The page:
Majority of Physicians are Most Concerned About Lack of Reimbursement for Vascular Catheter-Associated Infections, According to a New Report from
WALTHAM, Mass., Nov. 3 /PRNewswire/ -- Decision Resources, one of the world's leading research and advisory firms for pharmaceutical and healthcare issues, finds that the Medicare Hospital-Acquired Conditions Initiative will have a significant impact on antibiotic prescribing and infection control practices for hospital-acquired infections. The new Physician & Payer Forum report Hospital Anti-Infectives: Insights on the Impact of Medicare Reforms, Formulary Inclusion, and Uptake of Novel Antibiotics and Antifungals finds that approximately one-third of surveyed physicians expect to increase their use of antibiotic prophylaxis to help prevent the development of hospital-acquired infections.
According to the report, surveyed physicians are highly concerned about Medicare's decision to reduce reimbursement of the costs of treating certain hospital-acquired infections. Following the implementation of the new initiative in the United States on October 1, 2008, Medicare will no longer cover the additional costs of treating ten conditions acquired during a hospital stay, including vascular catheter-associated infections, catheter-associated urinary tract infections and surgical site infections following certain elective procedures. The report finds that 62 percent of infectious disease specialists and 73 percent of critical care specialists are most concerned about Medicare's decision to no longer reimburse the cost of treating vascular catheter-associated infections.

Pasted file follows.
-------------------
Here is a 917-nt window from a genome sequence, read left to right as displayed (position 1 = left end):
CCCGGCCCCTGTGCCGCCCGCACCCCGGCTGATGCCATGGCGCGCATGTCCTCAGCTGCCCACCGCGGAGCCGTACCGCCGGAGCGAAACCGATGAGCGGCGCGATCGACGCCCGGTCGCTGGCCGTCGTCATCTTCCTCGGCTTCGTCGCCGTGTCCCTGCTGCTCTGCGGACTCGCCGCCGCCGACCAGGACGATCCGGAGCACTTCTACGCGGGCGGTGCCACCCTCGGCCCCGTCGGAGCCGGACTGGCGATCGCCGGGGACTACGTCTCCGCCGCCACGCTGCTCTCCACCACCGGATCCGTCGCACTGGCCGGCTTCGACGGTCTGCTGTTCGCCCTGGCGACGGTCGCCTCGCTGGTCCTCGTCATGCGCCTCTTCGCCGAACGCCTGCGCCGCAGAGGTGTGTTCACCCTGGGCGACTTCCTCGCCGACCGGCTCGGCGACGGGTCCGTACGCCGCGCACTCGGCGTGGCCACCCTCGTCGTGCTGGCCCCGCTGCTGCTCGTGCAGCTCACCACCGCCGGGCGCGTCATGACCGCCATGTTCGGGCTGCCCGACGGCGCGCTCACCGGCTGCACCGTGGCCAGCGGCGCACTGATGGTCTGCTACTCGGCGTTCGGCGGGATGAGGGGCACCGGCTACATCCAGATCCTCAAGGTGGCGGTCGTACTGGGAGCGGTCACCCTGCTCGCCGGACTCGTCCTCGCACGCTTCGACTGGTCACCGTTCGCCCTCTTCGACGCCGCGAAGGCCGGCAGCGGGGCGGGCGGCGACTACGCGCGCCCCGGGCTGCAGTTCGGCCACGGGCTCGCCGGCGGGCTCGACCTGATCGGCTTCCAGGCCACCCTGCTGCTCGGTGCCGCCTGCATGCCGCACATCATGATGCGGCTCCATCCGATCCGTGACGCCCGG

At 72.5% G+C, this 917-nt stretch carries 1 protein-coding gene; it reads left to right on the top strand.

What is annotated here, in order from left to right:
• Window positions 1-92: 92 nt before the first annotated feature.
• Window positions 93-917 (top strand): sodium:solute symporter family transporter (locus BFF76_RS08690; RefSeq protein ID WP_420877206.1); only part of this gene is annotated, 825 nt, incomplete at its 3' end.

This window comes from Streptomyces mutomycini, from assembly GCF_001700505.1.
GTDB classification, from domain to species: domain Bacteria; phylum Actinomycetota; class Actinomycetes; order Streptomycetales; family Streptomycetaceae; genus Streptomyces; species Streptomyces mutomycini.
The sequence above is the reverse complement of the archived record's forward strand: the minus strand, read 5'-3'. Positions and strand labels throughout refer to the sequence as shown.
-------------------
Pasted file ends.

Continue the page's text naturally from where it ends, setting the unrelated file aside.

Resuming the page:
"Physicians we surveyed are concerned about the lack of Medicare
reimbursement for vascular catheter-associated infections," said Danielle
Drayton, Ph.D., director at Decision Resources. "Many physicians indicate
these changes will prompt them to increase their prescribing of carbapenems
|SOURCE Decision Resources|
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